Mindfulness Meets Evaluation: Insights from Jim McDavid

Mindfulness Meets Evaluation: Insights from Jim McDavid

In this episode, I talk with Jim McDavid, Ph.D., about his experience with mindfulness and meditation practice, how it has influenced him, and how it affects how he views and practices evaluation. Our conversation also covers practical wisdom, Jim’s interest in the environment, and challenges associated with determining cause and effect in evaluation.

Jim is Professor Emeritus at the School of Public Administration, University of Victoria, which he joined as faculty in 1980. He was a recipient of the University of Victoria Alumni Teaching Award, and he received the University of Victoria’s highest academic honor, the UVic Distinguished Professorship Award. He has contributed significantly to the field of evaluation, and the reason I reached out to him related to his work related to mindfulness and evaluation.

Definition of Mindfulness

Dr. Jim McDavid explains that his definition of mindfulness has evolved over time. He first learned about mindfulness through Transcendental Meditation but now uses John Kabat Zinn’s definition. Kabat Zinn’s definition focuses on paying attention to the moment in a nonjudgmental way. One can use an object or process as a way to focus one’s attention, such as the breath or body.

The Ethical Dimension of Mindfulness

Jim explains that the ethical dimension of mindfulness involves adding the values and commitments that go along with practicing mindfulness, such as being compassionate, doing no harm, and having a commitment to being ethical in one’s personal and professional life. The ethical dimension of mindfulness is related to suffering and involves being mindful of how one interacts with others and having a sense of putting oneself in the other person’s shoes.

Connection Between Mindfulness and Ethics

Jim explains that the connection between mindfulness and ethics has to do with the idea of suffering and what one does in the world. Mindfulness practice is intended to create a sense of distance between the thoughts and feelings that can produce suffering in one’s life and the practice of mindfulness itself.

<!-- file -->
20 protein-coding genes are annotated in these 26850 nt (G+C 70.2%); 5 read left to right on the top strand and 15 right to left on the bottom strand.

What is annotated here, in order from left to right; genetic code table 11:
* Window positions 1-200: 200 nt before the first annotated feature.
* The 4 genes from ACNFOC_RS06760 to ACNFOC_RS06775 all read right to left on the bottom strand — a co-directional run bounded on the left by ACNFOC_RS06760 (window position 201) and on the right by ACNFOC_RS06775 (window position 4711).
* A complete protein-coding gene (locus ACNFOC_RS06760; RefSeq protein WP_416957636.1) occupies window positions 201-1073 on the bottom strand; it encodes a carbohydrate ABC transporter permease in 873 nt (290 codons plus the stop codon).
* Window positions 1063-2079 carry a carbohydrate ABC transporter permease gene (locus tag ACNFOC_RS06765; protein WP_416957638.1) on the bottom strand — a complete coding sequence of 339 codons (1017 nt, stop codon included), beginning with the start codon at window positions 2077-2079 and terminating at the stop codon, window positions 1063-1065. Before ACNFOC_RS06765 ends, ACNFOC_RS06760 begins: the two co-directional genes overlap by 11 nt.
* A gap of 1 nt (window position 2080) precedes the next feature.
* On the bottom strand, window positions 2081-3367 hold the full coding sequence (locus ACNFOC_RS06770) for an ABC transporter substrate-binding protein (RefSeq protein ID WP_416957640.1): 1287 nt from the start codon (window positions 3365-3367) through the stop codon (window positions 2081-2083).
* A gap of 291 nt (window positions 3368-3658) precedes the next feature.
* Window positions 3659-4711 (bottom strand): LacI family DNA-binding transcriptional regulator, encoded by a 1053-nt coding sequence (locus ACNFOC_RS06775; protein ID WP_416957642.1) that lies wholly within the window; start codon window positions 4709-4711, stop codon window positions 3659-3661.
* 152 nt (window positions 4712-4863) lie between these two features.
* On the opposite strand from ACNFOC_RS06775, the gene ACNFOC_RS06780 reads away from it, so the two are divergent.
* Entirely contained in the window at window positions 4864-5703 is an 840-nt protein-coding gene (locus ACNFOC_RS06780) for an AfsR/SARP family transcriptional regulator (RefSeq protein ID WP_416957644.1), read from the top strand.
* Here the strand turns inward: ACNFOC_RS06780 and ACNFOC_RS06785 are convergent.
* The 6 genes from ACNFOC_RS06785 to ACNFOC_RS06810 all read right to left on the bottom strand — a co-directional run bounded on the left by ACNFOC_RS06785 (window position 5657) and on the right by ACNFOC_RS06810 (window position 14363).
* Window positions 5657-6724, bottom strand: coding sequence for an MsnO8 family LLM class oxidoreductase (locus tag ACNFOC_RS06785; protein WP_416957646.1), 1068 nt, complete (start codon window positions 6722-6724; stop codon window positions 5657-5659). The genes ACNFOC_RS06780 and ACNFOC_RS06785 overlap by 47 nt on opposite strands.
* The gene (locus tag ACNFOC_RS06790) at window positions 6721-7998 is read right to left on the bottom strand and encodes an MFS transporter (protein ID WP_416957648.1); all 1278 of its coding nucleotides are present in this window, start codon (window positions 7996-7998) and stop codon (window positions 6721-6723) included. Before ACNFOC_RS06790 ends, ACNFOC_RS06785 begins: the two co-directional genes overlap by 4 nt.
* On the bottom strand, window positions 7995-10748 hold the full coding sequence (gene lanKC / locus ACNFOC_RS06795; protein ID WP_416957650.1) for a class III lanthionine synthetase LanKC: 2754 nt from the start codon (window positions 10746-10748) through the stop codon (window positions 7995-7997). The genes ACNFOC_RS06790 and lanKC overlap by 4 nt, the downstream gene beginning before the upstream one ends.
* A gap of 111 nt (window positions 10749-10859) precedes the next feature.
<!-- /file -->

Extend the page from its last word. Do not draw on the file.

Mindfulness Practice Evolves Over Time

He explains that his mindfulness practice has evolved over time and has become more of a lifestyle commitment. Jim initially started with Transcendental Meditation and has more recently learned Vipassana Meditation after a 10-day retreat. He finds that each meditation is different and tries not to judge or compare them.

Differences between Transcendental Meditation and Vipassana Meditation

Jim explains the differences between Transcendental Meditation and Vipassana Meditation. Transcendental Meditation involves using a mantra, focusing on the mantra, and coming back to the mantra when distracted. Vipassana Meditation involves body scanning, starting with focusing on the breath and then scanning through different parts of the body. Vipassana Meditation connects the mind and body in a way that Transcendental Meditation did not for him.

Impact of Mindfulness Practice

In terms of the impact of meditation on Jim, he believes that it has helped him relax and reduce tension, and he now looks forward to meditating twice a day. He has found that his practice has evolved over time to become a more integral part of his lifestyle and has helped him cultivate a sense of calmness and focus. He also mentions that meditation has opened a door for him to explore new ways of thinking, such as the subjective nature of causality and how people perceive causes and effects in their everyday lives.

Benefits of Mindfulness for Evaluators

Meditation has given him more clarity and a different approach to problems, as it allows him to observe things without being attached to his own theoretical speculations. We talked about the issue of cognitive bias and how it can lead to incorrect conclusions, which is a major problem for evaluators, especially in situations where there is an expectation for a program to be effective. Furthermore, he says that evaluators often find themselves in advocacy domains and can be captured by patterns of evidence that are consistent with their beliefs, which can be a problem.